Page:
Rapid City, SD The National Forest Advisory Board met for the first update in 2018 as a collaborative effort between several different agencies to improve the Black Hills National Forest.
The meeting started with a moment of silence for Representative Craig Tiezen who served on the board for several years.
The status of the mountain pine beetle was a hot topic of discussion as a new survey produced good news.
After a 20 plus year battle the beetles are no longer an epidemic to the forest and have since been lowered to the status of endemic.
Kurt Allen entomologist says," Basically the mountain pine beetle epidemic has ended and we are back to what we call endemic levels or very low levels of beetles thorough out the forest. You know we get down to where we are now you know basically less than one tree per acre being effected and we are well below that across the forest, that's endemic level."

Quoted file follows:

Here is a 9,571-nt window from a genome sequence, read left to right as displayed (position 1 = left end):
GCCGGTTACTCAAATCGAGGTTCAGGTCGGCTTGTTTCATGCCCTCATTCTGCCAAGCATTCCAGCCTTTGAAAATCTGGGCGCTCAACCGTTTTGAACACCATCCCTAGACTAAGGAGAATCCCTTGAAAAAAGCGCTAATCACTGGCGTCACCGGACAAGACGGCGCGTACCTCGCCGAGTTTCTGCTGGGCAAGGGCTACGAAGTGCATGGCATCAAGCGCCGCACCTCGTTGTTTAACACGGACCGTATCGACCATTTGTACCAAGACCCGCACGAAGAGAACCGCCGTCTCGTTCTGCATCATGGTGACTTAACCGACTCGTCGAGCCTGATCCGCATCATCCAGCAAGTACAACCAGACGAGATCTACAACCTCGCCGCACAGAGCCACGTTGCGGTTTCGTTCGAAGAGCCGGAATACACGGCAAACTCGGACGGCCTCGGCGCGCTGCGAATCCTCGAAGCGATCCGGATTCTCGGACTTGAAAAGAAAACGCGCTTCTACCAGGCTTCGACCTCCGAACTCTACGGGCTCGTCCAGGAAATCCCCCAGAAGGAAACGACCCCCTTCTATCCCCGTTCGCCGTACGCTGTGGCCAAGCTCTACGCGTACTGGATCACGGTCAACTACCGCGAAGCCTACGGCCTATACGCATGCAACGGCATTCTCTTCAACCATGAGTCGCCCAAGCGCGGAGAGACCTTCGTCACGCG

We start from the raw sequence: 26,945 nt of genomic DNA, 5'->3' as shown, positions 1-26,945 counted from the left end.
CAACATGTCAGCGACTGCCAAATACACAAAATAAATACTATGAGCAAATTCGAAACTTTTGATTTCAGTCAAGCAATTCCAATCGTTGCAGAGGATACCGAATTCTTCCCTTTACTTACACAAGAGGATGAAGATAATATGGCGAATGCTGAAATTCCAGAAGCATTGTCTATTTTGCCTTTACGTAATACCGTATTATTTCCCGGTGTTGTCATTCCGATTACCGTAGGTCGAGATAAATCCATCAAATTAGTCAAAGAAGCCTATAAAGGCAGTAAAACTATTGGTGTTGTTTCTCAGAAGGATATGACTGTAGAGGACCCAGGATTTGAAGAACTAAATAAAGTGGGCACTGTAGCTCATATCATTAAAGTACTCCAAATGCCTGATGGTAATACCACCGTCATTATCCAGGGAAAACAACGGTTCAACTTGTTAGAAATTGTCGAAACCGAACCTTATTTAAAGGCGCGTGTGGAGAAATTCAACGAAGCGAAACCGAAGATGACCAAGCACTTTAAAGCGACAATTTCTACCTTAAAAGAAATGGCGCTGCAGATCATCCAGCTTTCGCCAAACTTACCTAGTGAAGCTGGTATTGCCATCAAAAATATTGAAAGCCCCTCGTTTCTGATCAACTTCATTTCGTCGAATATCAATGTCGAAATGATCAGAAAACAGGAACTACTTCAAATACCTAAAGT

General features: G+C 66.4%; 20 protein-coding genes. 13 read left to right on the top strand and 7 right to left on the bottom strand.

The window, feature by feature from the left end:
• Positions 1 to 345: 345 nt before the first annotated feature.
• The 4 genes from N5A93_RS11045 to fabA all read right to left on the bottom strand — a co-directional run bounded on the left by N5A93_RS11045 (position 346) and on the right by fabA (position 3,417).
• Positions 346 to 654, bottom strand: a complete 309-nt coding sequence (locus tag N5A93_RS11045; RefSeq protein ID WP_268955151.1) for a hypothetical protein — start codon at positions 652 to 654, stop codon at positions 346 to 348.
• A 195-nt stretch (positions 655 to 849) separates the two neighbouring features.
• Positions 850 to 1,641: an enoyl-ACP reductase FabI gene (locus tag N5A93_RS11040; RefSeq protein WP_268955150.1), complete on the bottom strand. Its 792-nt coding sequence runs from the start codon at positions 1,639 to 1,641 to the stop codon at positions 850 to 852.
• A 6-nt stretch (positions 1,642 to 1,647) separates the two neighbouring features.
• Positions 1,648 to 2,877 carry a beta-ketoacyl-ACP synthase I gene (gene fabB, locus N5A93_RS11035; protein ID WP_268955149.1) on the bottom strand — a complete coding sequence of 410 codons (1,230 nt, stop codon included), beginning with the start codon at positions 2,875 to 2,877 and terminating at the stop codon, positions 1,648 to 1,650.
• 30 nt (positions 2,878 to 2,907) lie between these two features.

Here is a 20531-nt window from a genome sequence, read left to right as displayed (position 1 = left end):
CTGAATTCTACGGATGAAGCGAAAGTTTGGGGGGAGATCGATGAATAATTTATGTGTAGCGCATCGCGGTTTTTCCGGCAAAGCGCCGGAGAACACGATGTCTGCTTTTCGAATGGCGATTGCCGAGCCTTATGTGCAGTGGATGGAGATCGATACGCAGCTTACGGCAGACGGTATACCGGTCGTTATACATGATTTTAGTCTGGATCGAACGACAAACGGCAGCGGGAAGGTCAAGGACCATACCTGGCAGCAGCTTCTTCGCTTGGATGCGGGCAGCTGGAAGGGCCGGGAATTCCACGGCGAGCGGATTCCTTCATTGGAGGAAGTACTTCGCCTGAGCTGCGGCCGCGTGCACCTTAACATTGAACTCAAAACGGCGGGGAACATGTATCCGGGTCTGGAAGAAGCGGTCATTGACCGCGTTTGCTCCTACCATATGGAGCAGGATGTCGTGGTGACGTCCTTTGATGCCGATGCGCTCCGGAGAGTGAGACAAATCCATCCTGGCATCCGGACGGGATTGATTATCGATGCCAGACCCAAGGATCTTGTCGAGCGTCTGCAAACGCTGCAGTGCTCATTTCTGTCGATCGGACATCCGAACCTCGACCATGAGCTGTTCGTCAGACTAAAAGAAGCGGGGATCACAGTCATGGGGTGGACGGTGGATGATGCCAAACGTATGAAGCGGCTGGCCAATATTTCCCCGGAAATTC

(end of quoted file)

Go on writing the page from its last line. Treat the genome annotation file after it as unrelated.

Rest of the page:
Allen says when the levels are so low, mitigation efforts are minimal but when foresters thin areas to prevent wildfire, they are also helping to prevent the pine beetle population from increasing.